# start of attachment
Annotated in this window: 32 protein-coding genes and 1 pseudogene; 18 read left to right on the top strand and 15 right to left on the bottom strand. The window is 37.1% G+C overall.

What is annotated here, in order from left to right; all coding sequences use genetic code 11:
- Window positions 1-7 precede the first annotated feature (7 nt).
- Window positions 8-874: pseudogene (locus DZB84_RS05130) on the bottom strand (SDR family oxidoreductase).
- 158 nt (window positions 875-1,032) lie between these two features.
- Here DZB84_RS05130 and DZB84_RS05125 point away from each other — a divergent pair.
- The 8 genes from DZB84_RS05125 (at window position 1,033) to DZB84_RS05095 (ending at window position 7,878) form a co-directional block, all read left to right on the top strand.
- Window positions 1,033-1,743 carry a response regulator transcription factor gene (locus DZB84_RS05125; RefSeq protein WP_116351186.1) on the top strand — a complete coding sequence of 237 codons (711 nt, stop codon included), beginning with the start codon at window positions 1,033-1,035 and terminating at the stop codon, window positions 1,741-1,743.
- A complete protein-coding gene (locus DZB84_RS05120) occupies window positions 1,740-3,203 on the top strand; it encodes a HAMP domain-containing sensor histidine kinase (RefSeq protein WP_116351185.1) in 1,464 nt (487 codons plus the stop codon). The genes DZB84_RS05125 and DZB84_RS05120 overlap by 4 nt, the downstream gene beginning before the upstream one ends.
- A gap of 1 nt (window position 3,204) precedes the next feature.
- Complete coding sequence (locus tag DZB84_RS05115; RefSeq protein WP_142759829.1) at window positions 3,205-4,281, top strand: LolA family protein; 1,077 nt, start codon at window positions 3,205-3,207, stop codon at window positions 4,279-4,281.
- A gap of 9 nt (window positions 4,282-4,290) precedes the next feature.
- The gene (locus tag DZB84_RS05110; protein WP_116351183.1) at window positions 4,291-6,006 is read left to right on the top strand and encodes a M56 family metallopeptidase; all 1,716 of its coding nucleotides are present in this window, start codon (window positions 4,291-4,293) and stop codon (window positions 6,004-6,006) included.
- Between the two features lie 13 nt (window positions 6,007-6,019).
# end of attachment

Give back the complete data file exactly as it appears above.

Annotated in this window: 32 protein-coding genes and 1 pseudogene; 18 read left to right on the top strand and 15 right to left on the bottom strand. The window is 37.1% G+C overall.

What is annotated here, in order from left to right; all coding sequences use genetic code 11:
- Window positions 1-7 precede the first annotated feature (7 nt).
- Window positions 8-874: pseudogene (locus DZB84_RS05130) on the bottom strand (SDR family oxidoreductase).
- 158 nt (window positions 875-1,032) lie between these two features.
- Here DZB84_RS05130 and DZB84_RS05125 point away from each other — a divergent pair.
- The 8 genes from DZB84_RS05125 (at window position 1,033) to DZB84_RS05095 (ending at window position 7,878) form a co-directional block, all read left to right on the top strand.
- Window positions 1,033-1,743 carry a response regulator transcription factor gene (locus DZB84_RS05125; RefSeq protein WP_116351186.1) on the top strand — a complete coding sequence of 237 codons (711 nt, stop codon included), beginning with the start codon at window positions 1,033-1,035 and terminating at the stop codon, window positions 1,741-1,743.
- A complete protein-coding gene (locus DZB84_RS05120) occupies window positions 1,740-3,203 on the top strand; it encodes a HAMP domain-containing sensor histidine kinase (RefSeq protein WP_116351185.1) in 1,464 nt (487 codons plus the stop codon). The genes DZB84_RS05125 and DZB84_RS05120 overlap by 4 nt, the downstream gene beginning before the upstream one ends.
- A gap of 1 nt (window position 3,204) precedes the next feature.
- Complete coding sequence (locus tag DZB84_RS05115; RefSeq protein WP_142759829.1) at window positions 3,205-4,281, top strand: LolA family protein; 1,077 nt, start codon at window positions 3,205-3,207, stop codon at window positions 4,279-4,281.
- A gap of 9 nt (window positions 4,282-4,290) precedes the next feature.
- The gene (locus tag DZB84_RS05110; protein WP_116351183.1) at window positions 4,291-6,006 is read left to right on the top strand and encodes a M56 family metallopeptidase; all 1,716 of its coding nucleotides are present in this window, start codon (window positions 4,291-4,293) and stop codon (window positions 6,004-6,006) included.
- Between the two features lie 13 nt (window positions 6,007-6,019).